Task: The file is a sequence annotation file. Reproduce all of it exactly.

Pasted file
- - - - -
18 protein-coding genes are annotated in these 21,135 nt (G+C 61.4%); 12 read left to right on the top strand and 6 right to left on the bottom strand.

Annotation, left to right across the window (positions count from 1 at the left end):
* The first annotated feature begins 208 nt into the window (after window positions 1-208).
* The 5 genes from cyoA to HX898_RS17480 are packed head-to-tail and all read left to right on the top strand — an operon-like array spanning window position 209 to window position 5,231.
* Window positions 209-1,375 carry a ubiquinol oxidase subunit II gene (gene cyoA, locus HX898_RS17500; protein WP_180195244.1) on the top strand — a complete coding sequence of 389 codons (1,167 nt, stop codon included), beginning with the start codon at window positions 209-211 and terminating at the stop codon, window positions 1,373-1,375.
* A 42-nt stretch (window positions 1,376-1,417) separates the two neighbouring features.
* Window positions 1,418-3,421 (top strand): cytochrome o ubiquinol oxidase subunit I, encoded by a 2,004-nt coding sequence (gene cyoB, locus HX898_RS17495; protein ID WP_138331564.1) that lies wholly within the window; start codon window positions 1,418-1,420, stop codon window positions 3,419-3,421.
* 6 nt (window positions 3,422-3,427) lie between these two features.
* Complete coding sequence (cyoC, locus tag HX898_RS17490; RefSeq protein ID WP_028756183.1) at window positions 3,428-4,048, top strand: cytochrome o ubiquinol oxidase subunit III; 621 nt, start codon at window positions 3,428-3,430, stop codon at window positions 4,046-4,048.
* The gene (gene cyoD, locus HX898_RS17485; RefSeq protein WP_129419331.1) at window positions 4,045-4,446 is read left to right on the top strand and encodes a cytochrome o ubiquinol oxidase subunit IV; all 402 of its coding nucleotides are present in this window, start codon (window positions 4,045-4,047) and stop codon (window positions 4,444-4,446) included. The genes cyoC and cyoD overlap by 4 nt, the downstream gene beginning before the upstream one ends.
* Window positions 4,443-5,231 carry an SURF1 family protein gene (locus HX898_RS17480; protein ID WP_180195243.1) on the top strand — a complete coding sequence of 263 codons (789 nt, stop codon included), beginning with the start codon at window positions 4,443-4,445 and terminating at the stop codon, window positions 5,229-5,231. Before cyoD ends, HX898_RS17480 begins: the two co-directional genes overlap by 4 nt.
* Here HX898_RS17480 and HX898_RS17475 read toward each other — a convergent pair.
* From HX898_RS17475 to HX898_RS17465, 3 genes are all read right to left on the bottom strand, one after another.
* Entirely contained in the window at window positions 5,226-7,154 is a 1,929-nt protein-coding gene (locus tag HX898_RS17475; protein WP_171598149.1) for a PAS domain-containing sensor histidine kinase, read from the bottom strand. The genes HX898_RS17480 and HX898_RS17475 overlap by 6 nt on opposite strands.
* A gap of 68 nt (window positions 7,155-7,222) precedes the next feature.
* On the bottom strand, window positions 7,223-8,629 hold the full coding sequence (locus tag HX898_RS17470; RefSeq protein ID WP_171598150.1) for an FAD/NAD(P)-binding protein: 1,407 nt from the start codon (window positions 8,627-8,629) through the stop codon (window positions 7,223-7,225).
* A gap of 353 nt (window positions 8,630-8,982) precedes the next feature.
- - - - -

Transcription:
18 protein-coding genes are annotated in these 21,135 nt (G+C 61.4%); 12 read left to right on the top strand and 6 right to left on the bottom strand.

Annotation, left to right across the window (positions count from 1 at the left end):
* The first annotated feature begins 208 nt into the window (after window positions 1-208).
* The 5 genes from cyoA to HX898_RS17480 are packed head-to-tail and all read left to right on the top strand — an operon-like array spanning window position 209 to window position 5,231.
* Window positions 209-1,375 carry a ubiquinol oxidase subunit II gene (gene cyoA, locus HX898_RS17500; protein WP_180195244.1) on the top strand — a complete coding sequence of 389 codons (1,167 nt, stop codon included), beginning with the start codon at window positions 209-211 and terminating at the stop codon, window positions 1,373-1,375.
* A 42-nt stretch (window positions 1,376-1,417) separates the two neighbouring features.
* Window positions 1,418-3,421 (top strand): cytochrome o ubiquinol oxidase subunit I, encoded by a 2,004-nt coding sequence (gene cyoB, locus HX898_RS17495; protein ID WP_138331564.1) that lies wholly within the window; start codon window positions 1,418-1,420, stop codon window positions 3,419-3,421.
* 6 nt (window positions 3,422-3,427) lie between these two features.
* Complete coding sequence (cyoC, locus tag HX898_RS17490; RefSeq protein ID WP_028756183.1) at window positions 3,428-4,048, top strand: cytochrome o ubiquinol oxidase subunit III; 621 nt, start codon at window positions 3,428-3,430, stop codon at window positions 4,046-4,048.
* The gene (gene cyoD, locus HX898_RS17485; RefSeq protein WP_129419331.1) at window positions 4,045-4,446 is read left to right on the top strand and encodes a cytochrome o ubiquinol oxidase subunit IV; all 402 of its coding nucleotides are present in this window, start codon (window positions 4,045-4,047) and stop codon (window positions 4,444-4,446) included. The genes cyoC and cyoD overlap by 4 nt, the downstream gene beginning before the upstream one ends.
* Window positions 4,443-5,231 carry an SURF1 family protein gene (locus HX898_RS17480; protein ID WP_180195243.1) on the top strand — a complete coding sequence of 263 codons (789 nt, stop codon included), beginning with the start codon at window positions 4,443-4,445 and terminating at the stop codon, window positions 5,229-5,231. Before cyoD ends, HX898_RS17480 begins: the two co-directional genes overlap by 4 nt.
* Here HX898_RS17480 and HX898_RS17475 read toward each other — a convergent pair.
* From HX898_RS17475 to HX898_RS17465, 3 genes are all read right to left on the bottom strand, one after another.
* Entirely contained in the window at window positions 5,226-7,154 is a 1,929-nt protein-coding gene (locus tag HX898_RS17475; protein WP_171598149.1) for a PAS domain-containing sensor histidine kinase, read from the bottom strand. The genes HX898_RS17480 and HX898_RS17475 overlap by 6 nt on opposite strands.
* A gap of 68 nt (window positions 7,155-7,222) precedes the next feature.
* On the bottom strand, window positions 7,223-8,629 hold the full coding sequence (locus tag HX898_RS17470; RefSeq protein ID WP_171598150.1) for an FAD/NAD(P)-binding protein: 1,407 nt from the start codon (window positions 8,627-8,629) through the stop codon (window positions 7,223-7,225).
* A gap of 353 nt (window positions 8,630-8,982) precedes the next feature.